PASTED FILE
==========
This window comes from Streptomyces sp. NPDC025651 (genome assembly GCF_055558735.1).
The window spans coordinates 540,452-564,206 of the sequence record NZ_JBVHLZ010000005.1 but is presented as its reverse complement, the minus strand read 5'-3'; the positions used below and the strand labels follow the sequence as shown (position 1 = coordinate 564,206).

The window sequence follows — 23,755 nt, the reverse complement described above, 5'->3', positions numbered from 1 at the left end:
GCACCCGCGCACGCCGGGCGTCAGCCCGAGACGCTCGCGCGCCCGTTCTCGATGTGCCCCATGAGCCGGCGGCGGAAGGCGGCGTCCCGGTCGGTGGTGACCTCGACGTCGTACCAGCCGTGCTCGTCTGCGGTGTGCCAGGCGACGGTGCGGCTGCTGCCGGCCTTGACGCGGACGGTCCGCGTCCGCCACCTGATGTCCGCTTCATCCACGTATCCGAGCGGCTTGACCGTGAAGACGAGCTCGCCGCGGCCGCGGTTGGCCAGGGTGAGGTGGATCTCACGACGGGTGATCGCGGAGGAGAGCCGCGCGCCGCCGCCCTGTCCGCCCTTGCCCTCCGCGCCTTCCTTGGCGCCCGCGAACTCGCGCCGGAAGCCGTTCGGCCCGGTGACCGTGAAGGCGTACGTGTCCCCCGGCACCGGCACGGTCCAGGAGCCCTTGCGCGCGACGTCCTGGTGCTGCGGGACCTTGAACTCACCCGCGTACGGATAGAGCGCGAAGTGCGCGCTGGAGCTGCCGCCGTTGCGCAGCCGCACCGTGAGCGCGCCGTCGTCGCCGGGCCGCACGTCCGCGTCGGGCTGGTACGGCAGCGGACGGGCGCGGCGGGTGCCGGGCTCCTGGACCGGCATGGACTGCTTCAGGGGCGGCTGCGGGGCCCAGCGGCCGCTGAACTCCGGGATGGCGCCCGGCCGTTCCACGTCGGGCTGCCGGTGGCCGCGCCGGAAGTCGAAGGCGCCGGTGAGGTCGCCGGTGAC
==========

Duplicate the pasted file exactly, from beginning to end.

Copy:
This window comes from Streptomyces sp. NPDC025651 (genome assembly GCF_055558735.1).
The window spans coordinates 540,452-564,206 of the sequence record NZ_JBVHLZ010000005.1 but is presented as its reverse complement, the minus strand read 5'-3'; the positions used below and the strand labels follow the sequence as shown (position 1 = coordinate 564,206).

The window sequence follows — 23,755 nt, the reverse complement described above, 5'->3', positions numbered from 1 at the left end:
GCACCCGCGCACGCCGGGCGTCAGCCCGAGACGCTCGCGCGCCCGTTCTCGATGTGCCCCATGAGCCGGCGGCGGAAGGCGGCGTCCCGGTCGGTGGTGACCTCGACGTCGTACCAGCCGTGCTCGTCTGCGGTGTGCCAGGCGACGGTGCGGCTGCTGCCGGCCTTGACGCGGACGGTCCGCGTCCGCCACCTGATGTCCGCTTCATCCACGTATCCGAGCGGCTTGACCGTGAAGACGAGCTCGCCGCGGCCGCGGTTGGCCAGGGTGAGGTGGATCTCACGACGGGTGATCGCGGAGGAGAGCCGCGCGCCGCCGCCCTGTCCGCCCTTGCCCTCCGCGCCTTCCTTGGCGCCCGCGAACTCGCGCCGGAAGCCGTTCGGCCCGGTGACCGTGAAGGCGTACGTGTCCCCCGGCACCGGCACGGTCCAGGAGCCCTTGCGCGCGACGTCCTGGTGCTGCGGGACCTTGAACTCACCCGCGTACGGATAGAGCGCGAAGTGCGCGCTGGAGCTGCCGCCGTTGCGCAGCCGCACCGTGAGCGCGCCGTCGTCGCCGGGCCGCACGTCCGCGTCGGGCTGGTACGGCAGCGGACGGGCGCGGCGGGTGCCGGGCTCCTGGACCGGCATGGACTGCTTCAGGGGCGGCTGCGGGGCCCAGCGGCCGCTGAACTCCGGGATGGCGCCCGGCCGTTCCACGTCGGGCTGCCGGTGGCCGCGCCGGAAGTCGAAGGCGCCGGTGAGGTCGCCGGTGAC